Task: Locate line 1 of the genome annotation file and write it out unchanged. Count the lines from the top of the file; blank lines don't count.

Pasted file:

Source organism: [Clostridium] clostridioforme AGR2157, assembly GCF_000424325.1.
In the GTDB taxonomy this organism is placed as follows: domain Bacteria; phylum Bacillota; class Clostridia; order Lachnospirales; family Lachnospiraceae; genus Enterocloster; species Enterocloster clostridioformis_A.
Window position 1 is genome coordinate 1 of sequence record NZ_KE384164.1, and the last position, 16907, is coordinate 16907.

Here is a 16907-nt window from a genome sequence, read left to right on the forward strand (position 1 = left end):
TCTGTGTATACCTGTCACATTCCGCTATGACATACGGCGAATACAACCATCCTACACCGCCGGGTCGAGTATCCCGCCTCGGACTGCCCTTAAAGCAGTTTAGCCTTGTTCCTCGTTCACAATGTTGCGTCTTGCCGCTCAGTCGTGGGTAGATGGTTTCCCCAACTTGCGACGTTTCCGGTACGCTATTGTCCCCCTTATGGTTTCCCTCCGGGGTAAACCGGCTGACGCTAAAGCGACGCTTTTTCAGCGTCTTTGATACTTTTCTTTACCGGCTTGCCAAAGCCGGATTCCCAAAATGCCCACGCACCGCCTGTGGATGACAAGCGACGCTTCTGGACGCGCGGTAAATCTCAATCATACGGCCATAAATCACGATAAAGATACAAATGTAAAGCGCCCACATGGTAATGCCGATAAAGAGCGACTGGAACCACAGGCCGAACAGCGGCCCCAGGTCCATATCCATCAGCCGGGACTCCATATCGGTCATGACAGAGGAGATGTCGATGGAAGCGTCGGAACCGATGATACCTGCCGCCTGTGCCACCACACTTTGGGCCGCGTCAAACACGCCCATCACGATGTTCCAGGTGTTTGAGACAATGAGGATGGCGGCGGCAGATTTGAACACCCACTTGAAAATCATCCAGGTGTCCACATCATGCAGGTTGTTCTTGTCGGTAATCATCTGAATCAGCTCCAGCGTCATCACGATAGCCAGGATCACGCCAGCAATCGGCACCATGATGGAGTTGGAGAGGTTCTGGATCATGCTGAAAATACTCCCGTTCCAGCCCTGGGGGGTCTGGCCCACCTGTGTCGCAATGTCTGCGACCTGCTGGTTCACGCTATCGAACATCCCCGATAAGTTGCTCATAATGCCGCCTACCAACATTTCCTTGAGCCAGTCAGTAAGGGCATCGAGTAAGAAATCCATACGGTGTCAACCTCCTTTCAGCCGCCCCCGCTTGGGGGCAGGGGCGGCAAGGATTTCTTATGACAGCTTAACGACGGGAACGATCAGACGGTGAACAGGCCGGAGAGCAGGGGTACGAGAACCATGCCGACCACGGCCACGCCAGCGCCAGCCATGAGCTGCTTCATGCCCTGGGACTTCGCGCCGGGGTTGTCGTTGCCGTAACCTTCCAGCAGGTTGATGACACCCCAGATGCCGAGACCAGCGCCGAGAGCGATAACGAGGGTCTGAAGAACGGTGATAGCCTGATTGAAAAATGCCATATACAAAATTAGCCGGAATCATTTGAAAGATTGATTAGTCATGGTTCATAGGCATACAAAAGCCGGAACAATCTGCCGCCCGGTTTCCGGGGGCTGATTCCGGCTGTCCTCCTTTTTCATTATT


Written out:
Source organism: [Clostridium] clostridioforme AGR2157, assembly GCF_000424325.1.